Friday, December 7, 2012


Chaco is a Honey Pie

     Really.   There is such a thing as Honey Pie.   And it’s quite delicious.  I also thought it was appropriate to maids a milking because of the butter content, and because - well, really, I think you can figure out the metaphor for yourself.    
     I found out about it, appropriately, because my son’s fiancee, Amy, made it for Thanksgiving.  I mean, honestly.  Can you get a better future daughter-in-law?   
     As you read, you may think this pie isn’t so good for you, but you must remember that honey is full of nutrients.  So eat it, enjoy it, and thank the honeybees.
      The excerpt for today is from Feeding Christine, a Christmas novel which is ever so much about the language of food.   

     Excerpt from FEEDING CHRISTINE:  The food of love.

     Teresa and all her friends agreed that sexy food involved time and love.  Time to eat or lick or look at or enjoy, and the love necessary to think about making it right. 
     For Christine the sexiest food was champagne, licked from all the appropriate places.  It bubbled and frothed against the skin, making the most delicious frissons along the surface.    
     Teresa thought of honey, which was supposed to be good for the skin.  She had a very vivid memory from her childhood of watching her grandmother getting ready for her bath, wrapped in a thick terrycloth bathrobe, mixing honey and milk in a ceramic bowl.  She took this mixture and, as the water ran hot and steaming into the tub, slathered it on the deeply wrinkled skin of her face and neck.  
     Teresa could still hear the deep sigh of pleasure she'd given, and could still see her grandfather standing in the doorway, watching his wife do this.  He laughed and said something in Italian.  Grandma laughed right back, but there had been a look in her eyes Teresa never saw before, and she knew it had something to do with being married and in love.   
     At the time it had surprised and embarrassed her to think old people could still be in love, but she never forgot it.  When her own husband left her, she got herself a jar of raw  honey from a woman who kept hives outside of town, and before her bath she made herself a mixture of honey and milk to slather on her face and neck.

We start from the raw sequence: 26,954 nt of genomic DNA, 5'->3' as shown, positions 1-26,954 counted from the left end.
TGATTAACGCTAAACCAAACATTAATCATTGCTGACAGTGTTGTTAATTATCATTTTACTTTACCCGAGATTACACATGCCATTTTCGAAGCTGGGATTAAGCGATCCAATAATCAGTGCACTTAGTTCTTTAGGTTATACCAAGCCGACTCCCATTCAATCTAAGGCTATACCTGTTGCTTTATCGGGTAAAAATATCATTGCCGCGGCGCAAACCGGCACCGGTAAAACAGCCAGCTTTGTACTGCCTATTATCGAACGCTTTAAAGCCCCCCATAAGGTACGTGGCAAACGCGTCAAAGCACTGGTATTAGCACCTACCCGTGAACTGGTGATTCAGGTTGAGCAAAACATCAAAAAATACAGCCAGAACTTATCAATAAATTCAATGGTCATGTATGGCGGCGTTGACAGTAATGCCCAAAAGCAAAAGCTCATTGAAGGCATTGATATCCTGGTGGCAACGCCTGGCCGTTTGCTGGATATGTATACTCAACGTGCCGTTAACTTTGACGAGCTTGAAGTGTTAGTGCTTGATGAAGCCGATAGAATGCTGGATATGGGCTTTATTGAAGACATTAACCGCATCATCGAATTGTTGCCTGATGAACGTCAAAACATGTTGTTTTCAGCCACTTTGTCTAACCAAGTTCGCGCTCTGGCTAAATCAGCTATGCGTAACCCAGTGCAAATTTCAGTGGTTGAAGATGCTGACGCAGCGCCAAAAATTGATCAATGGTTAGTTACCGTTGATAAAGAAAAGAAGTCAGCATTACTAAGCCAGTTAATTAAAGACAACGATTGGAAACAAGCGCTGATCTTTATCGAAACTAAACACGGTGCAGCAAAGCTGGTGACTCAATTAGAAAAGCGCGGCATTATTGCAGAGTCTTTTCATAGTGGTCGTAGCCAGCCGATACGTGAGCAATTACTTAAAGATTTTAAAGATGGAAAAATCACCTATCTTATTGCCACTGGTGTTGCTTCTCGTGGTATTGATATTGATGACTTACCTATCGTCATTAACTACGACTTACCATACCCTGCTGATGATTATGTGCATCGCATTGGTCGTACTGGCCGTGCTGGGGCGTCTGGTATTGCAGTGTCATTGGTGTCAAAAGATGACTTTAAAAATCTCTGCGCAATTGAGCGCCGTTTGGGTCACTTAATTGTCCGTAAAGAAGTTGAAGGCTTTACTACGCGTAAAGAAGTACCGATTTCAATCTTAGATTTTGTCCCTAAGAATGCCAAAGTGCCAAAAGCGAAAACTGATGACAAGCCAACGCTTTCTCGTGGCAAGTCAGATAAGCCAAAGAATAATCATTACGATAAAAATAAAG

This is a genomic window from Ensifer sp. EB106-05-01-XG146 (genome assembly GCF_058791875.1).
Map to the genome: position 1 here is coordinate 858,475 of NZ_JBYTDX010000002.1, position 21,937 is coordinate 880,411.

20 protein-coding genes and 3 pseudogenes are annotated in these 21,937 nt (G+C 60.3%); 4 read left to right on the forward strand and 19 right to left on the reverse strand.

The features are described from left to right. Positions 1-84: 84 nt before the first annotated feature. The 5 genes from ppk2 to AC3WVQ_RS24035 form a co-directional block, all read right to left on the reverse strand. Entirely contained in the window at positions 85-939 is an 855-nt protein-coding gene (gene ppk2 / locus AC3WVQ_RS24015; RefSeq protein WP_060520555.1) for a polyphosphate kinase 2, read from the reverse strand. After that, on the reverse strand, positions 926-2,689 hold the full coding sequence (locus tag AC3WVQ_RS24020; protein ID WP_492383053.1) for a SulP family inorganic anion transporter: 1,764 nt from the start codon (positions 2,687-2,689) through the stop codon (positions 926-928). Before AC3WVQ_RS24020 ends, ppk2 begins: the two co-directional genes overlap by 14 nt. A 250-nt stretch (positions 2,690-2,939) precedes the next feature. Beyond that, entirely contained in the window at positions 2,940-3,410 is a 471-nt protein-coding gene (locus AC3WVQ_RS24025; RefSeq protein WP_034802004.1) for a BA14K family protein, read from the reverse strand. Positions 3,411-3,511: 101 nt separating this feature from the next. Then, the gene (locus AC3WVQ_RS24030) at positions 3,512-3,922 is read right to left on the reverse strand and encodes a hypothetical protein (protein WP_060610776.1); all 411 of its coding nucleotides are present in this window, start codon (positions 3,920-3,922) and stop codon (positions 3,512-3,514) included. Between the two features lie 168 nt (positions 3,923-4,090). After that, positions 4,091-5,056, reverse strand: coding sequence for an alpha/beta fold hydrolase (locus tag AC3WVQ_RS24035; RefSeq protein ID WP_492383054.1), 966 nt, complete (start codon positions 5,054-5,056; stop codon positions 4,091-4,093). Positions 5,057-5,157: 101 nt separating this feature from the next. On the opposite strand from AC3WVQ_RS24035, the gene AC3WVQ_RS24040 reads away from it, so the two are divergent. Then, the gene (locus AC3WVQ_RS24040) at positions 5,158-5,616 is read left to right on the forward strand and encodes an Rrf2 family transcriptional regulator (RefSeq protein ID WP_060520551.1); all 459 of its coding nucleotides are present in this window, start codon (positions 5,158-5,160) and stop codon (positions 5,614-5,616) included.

When she lowered herself into the steaming water, she thought of her grandmother, her grandfather, and what they felt for each other through years of marriage, of trouble and joy.     

       Feeding Christine is also available at Amazon as ebook, paperback, or hardcover.    

Two Honey Pies - Matthew and Amy

Preheat oven to 350F.  Make one shell of the pie crust of your choice, and pre-bake it.  

1/2 c butter melted
3/4 c white sugar
2 Tbsp white cornmeal
1/4 tsp salt
3/4 c honey
Yum!  Big Yum!
3 eggs
1/2 c cream
2 tsp white vinegar
1 tsp vanilla paste, sugar, or beans
1 or 2 Tbsp flake sea salt for finishing 

Melt the butter and combine it with the sugar, salt and cornmeal to make a thick paste. Add the honey, vanilla and vinegar and mix together.(NOTE:  Some versions like to add Cinnamon, ground roasted hazelnuts or pecans, or herbs such as lavender or basil.  I can’t vouch for it, but go ahead if you want because you know the rule: PLAY WITH YOUR HONEY!)

 Fold in the eggs, add the cream and blend until all these ingredients are singing in harmony, which will be no time at all.

Pour the filling into a pre-baked pie shell and bake at 350 F for 45 to 60 minutes. The filling will puff up like a marshmallow and the center will be a bit wobbly, as if mildly drunk on its own perfection

Cool for an hour, then finish with a sprinkling of flake sea salt.  Pink Himalayan is pretty, and worthy of fairy attention.  Slice and serve with freshly whipped cream.

    An original version of this recipe comes from Pie Stars Melissa and Emily Elsen